Mt. Hebron also reported small amounts of flooding in the school's front hallway, and water coming into several classrooms through windows, leaking ceiling tiles or air units.

At Worthington Elementary School, several classrooms on the perimeter of the building experienced flooding as well, with water coming in from under the doors where the side field had flooded. Those students were relocated to other classrooms.

At several schools, students in portable classrooms were moved indoors and placed in other classrooms.

Columbia resident Carolyn Hunt, who has lived in the Stevens Forest community for 35 years, said this is the first time she's seen the creek, which is about 100 feet from the back of her house, rise enough to overflow and reach halfway to her house.


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On Main Street in historic Ellicott City, parts of the road were covered in knee-deep, rushing water, and fire and rescue swift water teams were walking up and down the street.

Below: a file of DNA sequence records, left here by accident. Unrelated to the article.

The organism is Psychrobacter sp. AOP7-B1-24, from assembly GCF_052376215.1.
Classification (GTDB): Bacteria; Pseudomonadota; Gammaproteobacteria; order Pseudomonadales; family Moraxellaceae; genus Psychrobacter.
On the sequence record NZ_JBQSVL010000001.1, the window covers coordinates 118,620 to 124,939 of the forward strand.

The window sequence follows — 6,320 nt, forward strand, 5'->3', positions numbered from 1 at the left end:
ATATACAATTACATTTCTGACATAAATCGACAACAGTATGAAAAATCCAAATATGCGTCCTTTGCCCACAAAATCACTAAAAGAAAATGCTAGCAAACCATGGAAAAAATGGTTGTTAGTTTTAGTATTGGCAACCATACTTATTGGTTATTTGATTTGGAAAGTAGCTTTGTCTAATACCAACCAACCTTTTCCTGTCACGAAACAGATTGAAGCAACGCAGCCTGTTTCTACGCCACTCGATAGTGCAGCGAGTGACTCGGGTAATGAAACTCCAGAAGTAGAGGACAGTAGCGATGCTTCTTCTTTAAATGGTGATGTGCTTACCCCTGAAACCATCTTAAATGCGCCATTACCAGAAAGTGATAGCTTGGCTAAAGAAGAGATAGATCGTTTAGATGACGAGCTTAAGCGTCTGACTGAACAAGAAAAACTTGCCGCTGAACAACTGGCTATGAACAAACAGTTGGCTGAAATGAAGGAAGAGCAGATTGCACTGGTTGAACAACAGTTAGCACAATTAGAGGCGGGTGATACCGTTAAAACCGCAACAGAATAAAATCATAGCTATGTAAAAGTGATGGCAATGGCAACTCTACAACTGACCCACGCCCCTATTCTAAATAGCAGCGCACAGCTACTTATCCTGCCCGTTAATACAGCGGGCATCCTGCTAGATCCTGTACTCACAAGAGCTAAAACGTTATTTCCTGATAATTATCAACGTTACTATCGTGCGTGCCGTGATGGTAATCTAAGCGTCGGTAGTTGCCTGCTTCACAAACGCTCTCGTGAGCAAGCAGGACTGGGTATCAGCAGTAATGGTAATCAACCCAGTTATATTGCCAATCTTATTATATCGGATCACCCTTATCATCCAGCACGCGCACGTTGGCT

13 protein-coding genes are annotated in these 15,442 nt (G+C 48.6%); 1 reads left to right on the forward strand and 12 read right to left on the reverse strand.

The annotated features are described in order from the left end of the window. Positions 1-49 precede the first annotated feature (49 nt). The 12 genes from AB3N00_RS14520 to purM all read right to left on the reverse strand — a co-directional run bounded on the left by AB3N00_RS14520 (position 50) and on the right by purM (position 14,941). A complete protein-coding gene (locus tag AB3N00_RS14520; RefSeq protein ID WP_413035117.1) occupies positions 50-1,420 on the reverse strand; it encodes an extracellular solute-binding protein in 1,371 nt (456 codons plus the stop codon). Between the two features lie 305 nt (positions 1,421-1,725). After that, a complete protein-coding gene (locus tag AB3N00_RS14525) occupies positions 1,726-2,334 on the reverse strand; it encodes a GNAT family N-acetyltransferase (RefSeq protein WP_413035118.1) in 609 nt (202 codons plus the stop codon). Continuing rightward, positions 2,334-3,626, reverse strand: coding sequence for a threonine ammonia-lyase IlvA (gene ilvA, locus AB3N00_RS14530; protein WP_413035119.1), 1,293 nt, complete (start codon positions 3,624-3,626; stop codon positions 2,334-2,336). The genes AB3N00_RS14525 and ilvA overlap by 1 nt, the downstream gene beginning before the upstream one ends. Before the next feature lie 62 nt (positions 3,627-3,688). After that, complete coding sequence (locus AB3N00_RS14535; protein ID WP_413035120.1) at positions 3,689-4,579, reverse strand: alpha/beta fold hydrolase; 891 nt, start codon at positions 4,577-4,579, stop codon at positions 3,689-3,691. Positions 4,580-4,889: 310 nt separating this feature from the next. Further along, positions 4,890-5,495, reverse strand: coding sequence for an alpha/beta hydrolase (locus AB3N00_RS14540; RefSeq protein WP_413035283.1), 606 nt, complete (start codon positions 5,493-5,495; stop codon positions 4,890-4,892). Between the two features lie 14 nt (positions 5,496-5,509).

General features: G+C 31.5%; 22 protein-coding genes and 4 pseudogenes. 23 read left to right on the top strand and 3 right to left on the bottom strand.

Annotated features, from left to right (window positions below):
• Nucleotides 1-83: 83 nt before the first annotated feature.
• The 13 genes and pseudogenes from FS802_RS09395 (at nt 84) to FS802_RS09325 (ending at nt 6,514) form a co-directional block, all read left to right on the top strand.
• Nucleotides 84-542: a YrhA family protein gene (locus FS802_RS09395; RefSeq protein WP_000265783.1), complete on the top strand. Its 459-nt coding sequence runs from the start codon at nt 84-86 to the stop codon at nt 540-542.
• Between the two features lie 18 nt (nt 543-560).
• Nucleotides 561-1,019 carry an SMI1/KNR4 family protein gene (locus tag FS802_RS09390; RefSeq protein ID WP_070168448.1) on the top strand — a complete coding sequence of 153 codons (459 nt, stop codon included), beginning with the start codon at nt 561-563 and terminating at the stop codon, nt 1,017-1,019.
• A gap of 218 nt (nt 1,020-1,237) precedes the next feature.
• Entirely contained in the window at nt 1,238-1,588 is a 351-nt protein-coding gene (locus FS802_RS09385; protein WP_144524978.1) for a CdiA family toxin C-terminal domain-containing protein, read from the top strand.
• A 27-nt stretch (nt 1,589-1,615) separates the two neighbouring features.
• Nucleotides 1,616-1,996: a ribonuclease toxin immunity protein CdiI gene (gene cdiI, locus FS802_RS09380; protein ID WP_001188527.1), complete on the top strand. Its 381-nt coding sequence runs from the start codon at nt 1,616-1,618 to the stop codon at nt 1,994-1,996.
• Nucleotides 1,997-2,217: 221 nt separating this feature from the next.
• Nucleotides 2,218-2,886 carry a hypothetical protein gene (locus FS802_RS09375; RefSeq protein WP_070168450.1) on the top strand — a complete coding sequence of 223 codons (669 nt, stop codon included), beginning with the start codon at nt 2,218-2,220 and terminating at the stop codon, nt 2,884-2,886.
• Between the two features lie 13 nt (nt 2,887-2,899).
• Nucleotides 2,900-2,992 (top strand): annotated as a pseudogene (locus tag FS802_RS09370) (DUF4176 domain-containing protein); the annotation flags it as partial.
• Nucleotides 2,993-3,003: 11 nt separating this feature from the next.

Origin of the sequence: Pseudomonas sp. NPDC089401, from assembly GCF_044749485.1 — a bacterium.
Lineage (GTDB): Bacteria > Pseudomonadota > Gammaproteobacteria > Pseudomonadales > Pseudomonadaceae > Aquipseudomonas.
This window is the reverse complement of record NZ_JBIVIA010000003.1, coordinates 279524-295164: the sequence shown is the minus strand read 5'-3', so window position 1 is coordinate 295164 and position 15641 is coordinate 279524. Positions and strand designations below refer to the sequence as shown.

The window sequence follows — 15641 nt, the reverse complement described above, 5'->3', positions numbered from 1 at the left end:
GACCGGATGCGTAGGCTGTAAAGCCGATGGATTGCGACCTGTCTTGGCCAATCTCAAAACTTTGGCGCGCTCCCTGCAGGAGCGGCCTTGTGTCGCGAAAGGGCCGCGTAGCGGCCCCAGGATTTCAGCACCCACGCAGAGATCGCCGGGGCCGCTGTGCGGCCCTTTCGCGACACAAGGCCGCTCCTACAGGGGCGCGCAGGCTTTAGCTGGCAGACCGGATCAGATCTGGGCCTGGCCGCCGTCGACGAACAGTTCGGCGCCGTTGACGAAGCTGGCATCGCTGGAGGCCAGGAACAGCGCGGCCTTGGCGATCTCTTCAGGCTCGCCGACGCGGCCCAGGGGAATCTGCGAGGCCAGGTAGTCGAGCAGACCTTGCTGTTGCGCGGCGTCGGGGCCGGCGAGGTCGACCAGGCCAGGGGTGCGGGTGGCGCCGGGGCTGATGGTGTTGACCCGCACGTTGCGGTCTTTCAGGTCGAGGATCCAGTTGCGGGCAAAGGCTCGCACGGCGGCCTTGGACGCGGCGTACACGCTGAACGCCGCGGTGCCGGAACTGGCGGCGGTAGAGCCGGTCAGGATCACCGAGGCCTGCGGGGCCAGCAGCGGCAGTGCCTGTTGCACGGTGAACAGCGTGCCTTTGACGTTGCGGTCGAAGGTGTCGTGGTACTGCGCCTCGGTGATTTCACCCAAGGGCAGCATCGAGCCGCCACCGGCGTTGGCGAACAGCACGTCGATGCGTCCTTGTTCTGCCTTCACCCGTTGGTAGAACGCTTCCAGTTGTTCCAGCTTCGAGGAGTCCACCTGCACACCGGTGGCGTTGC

"You couldn't walk across the street, it was knee-high," said Spencer Padgett, who works with Arrisbrook Builders.

Padgett had been having lunch at the recently opened Subway on Main Street when the streets started flooding — so much that water seeped into the Subway.

"It started ripping bumpers off cars," he said.

Upon returning to his office up the street, at 8320 Main Street, Padgett observed water pouring out of the first floor.

Ellicott Mills Brewery bartender Joe Stanley said the flooding, which started around noon, "was scary; it was so fast.

"It was insane. We got a lot of damage," he added. The brewery's basement dining area was flooded with three feet of water.

Terri Trembeth, who lives in a second story apartment at 8298 Main Street, said she looked outside and saw water covering the street and a car stuck in the road.

"It looks like a mini-Niagara Falls," she said.

But 75-year-old Leroy Oates, who lives in Ellicott Terrace Apartments, said the flooding is "minor" compared to the Main Street flooding after Hurricane Agnes in 1972.

"That one was all the way up to Columbia Pike," he said.

Staff writers David Greisman, Kevin Rector and Sara Toth contributed to this report.